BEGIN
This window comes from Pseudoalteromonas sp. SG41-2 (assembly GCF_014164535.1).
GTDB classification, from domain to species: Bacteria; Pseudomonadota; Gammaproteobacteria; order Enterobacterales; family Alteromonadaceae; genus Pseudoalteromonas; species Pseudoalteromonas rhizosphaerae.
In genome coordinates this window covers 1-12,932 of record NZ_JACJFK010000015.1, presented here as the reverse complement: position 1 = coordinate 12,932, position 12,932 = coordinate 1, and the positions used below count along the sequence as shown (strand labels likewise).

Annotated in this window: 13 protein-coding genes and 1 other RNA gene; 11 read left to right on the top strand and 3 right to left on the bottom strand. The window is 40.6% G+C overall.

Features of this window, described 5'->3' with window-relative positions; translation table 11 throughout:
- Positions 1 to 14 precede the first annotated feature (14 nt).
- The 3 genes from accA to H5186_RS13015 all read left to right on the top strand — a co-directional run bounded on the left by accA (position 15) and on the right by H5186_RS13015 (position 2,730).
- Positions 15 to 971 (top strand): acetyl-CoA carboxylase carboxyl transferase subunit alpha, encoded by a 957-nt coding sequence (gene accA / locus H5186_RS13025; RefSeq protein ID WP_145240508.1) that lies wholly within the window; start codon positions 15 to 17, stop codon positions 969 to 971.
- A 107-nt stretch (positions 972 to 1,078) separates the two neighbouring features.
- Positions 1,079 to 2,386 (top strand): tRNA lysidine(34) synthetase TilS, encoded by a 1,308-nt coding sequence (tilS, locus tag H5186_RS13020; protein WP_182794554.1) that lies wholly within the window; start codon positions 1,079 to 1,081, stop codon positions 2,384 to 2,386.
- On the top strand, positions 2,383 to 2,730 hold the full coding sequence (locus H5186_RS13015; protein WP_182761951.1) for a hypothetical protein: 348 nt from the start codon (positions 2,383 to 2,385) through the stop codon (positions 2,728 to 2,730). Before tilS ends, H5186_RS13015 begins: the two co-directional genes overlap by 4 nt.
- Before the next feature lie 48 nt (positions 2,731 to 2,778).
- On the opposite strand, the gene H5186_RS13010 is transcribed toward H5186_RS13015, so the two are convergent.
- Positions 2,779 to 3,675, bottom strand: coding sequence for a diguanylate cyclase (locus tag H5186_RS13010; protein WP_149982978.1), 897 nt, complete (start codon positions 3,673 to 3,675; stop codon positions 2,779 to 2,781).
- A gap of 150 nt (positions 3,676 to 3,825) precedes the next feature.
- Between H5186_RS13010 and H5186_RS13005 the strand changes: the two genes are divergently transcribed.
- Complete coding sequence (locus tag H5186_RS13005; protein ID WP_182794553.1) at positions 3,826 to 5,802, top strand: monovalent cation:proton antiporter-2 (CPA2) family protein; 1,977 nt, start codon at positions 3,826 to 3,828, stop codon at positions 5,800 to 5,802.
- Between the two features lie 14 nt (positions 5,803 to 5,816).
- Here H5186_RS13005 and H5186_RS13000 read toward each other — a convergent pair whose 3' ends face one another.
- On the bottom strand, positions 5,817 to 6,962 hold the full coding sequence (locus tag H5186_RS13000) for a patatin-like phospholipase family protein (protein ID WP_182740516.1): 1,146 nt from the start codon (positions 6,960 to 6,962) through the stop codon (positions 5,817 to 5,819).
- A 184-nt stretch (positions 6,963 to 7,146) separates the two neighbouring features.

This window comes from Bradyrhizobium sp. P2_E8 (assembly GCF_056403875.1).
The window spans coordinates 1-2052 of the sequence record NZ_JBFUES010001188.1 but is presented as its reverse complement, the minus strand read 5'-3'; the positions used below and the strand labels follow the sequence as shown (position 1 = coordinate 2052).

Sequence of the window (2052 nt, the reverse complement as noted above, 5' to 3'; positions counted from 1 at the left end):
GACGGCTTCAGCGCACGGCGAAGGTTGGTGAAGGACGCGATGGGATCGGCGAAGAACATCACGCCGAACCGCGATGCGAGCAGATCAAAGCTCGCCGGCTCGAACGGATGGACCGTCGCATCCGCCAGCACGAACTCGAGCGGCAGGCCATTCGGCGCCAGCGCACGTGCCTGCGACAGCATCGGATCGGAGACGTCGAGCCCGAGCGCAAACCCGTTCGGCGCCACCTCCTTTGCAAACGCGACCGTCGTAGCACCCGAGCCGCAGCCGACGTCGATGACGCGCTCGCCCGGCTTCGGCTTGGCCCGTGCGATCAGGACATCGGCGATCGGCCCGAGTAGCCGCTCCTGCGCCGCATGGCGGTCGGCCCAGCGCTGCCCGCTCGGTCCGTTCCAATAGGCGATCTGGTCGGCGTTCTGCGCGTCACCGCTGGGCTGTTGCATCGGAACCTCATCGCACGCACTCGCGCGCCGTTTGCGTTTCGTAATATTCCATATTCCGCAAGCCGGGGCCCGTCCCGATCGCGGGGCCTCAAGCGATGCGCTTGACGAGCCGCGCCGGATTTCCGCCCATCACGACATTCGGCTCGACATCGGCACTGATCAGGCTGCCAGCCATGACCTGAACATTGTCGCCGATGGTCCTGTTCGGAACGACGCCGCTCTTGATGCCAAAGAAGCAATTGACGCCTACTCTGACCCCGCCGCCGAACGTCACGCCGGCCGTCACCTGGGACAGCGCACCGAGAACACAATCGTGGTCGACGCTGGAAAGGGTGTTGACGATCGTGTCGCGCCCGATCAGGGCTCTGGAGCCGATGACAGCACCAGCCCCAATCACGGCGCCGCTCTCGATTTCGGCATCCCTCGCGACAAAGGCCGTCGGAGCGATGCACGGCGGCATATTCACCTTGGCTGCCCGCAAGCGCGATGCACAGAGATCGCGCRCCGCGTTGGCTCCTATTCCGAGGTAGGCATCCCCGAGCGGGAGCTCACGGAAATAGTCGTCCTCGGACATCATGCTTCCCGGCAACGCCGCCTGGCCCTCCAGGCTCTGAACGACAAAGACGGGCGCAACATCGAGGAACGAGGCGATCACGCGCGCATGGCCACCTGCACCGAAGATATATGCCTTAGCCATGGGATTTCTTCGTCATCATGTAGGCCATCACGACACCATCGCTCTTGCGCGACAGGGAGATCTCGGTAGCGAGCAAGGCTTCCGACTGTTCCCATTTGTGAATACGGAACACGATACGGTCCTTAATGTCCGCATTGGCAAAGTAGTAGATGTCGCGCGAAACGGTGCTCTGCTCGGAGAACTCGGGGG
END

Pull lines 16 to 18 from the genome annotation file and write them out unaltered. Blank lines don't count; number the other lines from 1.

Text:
- Between H5186_RS13010 and H5186_RS13005 the strand changes: the two genes are divergently transcribed.
- Complete coding sequence (locus tag H5186_RS13005; protein ID WP_182794553.1) at positions 3,826 to 5,802, top strand: monovalent cation:proton antiporter-2 (CPA2) family protein; 1,977 nt, start codon at positions 3,826 to 3,828, stop codon at positions 5,800 to 5,802.
- Between the two features lie 14 nt (positions 5,803 to 5,816).